From My Tuscan Window

Chapter 57
Chiacchiera –Gossip or Small Talk
When Italians gather, or even when they pass in the streets, there is usually a comment or two made that goes beyond “ciao,” “buon giorno,” or “buona sera.”

I have spent a good many years attempting to understand the bits and pieces of conversations going on around town--at Leo’s bar, (now Il Quadrifoglio), at Al Cantuccio, at the communal wash basin, at Marta’s (now Monica’s) bottega, on the streets, or outside the church during Mass. When the Giovianini, the real ones born and raised here, converse in the local dialect, I find it almost impossible to pick up more than a few words, even after 33 years of mostly fruitless eavesdropping.

Here the populace, for two thousand years, had to rely on the weather to be kind to their crops in order to insure their very survival during the winter months. So, in villages such as Gioviano, a typical exchange when passing on the street has to do with the weather. This is not unusual to me, since I grew up hearing my mother’s brother who owned a farm near Charleston, Missouri, talk incessantly about the weather and how it might affect his crops.

The most amusing thing is that I am not sure that I have ever heard one of the villagers declare, “Che bella giornata!” (“What a beautiful day!”) or “Che tempi belli!” (“What beautiful weather!”) If it is troppo caldo (too hot) one day, it might be troppo freddo (too cold) the next. If the wind doesn’t blow one day I hear, “È troppo calma.” (“It’s too calm.”), and if a breeze stirs up the next day there will be troppo vento (too much wind). If it is raining then there is troppa pioggia (too much rain), and if the next day the sun comes out and the flowers begin to wilt a little, it is troppo secco (too dry).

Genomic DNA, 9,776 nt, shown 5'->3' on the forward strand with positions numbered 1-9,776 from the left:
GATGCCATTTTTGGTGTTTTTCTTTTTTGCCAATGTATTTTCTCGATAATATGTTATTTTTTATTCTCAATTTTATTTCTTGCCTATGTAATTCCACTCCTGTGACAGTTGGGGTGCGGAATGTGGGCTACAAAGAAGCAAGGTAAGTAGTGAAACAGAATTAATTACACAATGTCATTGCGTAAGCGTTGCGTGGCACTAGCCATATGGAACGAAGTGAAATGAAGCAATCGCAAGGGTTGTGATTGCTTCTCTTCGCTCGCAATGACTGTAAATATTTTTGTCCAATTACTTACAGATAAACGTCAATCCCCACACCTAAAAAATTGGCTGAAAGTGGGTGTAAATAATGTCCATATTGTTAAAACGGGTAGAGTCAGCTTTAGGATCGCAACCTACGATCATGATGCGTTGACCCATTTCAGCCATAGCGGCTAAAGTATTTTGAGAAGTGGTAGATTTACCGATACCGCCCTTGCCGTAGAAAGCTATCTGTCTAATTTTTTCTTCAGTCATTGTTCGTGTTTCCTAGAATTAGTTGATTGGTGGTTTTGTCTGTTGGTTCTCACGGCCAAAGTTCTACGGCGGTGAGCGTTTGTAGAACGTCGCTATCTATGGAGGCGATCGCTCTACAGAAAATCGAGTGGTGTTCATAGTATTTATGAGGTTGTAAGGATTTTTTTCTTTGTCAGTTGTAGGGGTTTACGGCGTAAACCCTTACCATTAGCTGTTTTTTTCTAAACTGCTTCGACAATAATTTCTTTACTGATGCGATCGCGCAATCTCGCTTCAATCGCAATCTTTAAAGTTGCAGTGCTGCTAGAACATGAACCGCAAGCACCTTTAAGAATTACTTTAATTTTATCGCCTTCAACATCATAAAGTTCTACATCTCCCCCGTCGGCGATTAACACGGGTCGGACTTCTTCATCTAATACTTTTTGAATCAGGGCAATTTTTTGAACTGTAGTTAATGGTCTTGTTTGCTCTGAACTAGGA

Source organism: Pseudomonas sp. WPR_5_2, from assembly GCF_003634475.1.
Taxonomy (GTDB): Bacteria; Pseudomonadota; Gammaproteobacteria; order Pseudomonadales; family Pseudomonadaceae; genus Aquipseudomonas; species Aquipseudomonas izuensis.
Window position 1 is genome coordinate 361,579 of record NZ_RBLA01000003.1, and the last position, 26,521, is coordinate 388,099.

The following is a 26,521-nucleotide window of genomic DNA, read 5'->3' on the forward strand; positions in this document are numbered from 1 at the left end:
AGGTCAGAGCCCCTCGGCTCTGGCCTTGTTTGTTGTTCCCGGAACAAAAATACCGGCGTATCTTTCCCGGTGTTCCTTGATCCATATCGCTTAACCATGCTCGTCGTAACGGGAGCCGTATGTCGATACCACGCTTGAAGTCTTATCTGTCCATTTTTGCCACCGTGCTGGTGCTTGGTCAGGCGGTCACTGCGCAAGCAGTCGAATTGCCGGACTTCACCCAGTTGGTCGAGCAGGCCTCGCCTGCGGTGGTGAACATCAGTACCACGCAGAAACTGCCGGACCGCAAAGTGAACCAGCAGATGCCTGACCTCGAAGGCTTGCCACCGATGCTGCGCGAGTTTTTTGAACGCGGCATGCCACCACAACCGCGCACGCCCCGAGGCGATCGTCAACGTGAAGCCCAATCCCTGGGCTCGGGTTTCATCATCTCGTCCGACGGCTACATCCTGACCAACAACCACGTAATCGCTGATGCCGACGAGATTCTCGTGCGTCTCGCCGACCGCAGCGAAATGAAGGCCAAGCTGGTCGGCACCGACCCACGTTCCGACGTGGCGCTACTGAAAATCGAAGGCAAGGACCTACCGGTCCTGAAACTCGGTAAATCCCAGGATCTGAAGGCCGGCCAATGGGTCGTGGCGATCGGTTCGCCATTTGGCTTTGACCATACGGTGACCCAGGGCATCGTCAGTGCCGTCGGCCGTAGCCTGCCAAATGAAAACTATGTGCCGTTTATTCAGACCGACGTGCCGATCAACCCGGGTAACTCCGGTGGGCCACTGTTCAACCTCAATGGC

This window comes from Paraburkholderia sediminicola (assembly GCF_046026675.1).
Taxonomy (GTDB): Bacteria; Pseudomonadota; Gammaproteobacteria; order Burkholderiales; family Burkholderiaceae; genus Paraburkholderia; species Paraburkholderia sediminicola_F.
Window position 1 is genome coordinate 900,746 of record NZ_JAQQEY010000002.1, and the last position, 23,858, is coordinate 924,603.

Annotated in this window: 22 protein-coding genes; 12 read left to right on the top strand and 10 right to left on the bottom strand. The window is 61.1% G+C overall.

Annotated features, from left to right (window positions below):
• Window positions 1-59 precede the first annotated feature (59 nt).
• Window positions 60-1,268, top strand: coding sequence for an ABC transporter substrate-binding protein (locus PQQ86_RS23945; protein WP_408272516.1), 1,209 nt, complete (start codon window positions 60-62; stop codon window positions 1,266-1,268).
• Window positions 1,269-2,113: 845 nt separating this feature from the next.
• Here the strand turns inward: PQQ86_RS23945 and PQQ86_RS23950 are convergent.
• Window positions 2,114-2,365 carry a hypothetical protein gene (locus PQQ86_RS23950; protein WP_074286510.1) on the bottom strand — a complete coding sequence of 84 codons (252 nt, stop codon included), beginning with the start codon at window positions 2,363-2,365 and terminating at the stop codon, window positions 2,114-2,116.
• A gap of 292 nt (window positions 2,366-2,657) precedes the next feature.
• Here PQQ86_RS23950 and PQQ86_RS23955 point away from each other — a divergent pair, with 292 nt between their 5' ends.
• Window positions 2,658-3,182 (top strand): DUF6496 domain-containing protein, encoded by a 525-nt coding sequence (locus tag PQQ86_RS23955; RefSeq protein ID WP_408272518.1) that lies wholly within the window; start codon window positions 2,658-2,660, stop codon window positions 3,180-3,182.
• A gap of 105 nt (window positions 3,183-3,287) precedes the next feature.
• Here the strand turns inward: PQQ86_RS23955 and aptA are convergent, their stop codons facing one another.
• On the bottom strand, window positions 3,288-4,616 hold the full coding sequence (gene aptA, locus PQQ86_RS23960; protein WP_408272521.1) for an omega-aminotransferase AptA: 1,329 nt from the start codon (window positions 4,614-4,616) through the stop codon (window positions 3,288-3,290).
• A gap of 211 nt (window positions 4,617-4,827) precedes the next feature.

I used to have a habit of declaring each beautiful day bella (beautiful) but have been corrected so many times that I have adopted the customs of the people and now usually describe the weather without the “troppo“: È caldo oggi.” (It’s hot today.); or È freddo oggi. (It’s cold today.); or Che vento forte! (What a strong wind!).

The moon was full the other night and the next day. While learning from one of the villagers that it was troppo this or troppo that weatherwise, I asked if she had seen la luna piena (the full moon). With a quizzical look she responded, “Capisco, la luna era nella quinta decimo.” (“I understand, the moon was in its fifth tenth.”) meaning the fifth phase of ten. At first Sue didn’t understand, so I explained that in the local lingo, the moon starts out as the new moon in the first 1/10th and then reaches its zenith in the fifth 1/10th as the full moon, and then it fades to the dark moon in the tenth 1/10th. In my mind, the full moon represents the final and most glorious phase. In her mind it was no big deal since the moon was only halfway done.

In Gioviano, many of the village men attend Mass and participate with great faith in the religious and spiritual life of the community. However, others of a more macho nature, depend on their wives to attend the service while they stand outside and gossip. One of my more vivid recollections from many years ago was eavesdropping on a rather heated argument, about who knows what since almost any subject can incite a friendly divergence of opinion. The debate, which is a sport in itself, was peppered with “Dio cane!” (“God dog!”), and “Madonna puttana!” (“Madonna the whore!”). I found this rather amusing in a profane way as the door to the church was open, and the men were talking rather loudly. Hopefully the prayers of the women inside washed away the sins of their husbands’ sacrilegio (sacrilege).

Other subjects during sessions of chiacchiera are health, politics, sports, and of course gossip about births, weddings, family feuds, divorces and the kind of things one might overhear in any barber shop or beauty salon in a small town in Texas.

The Walls Have Ears
Any time a villager wants to tell me or ask me about something that might be of a more private nature, a different set of rules apply.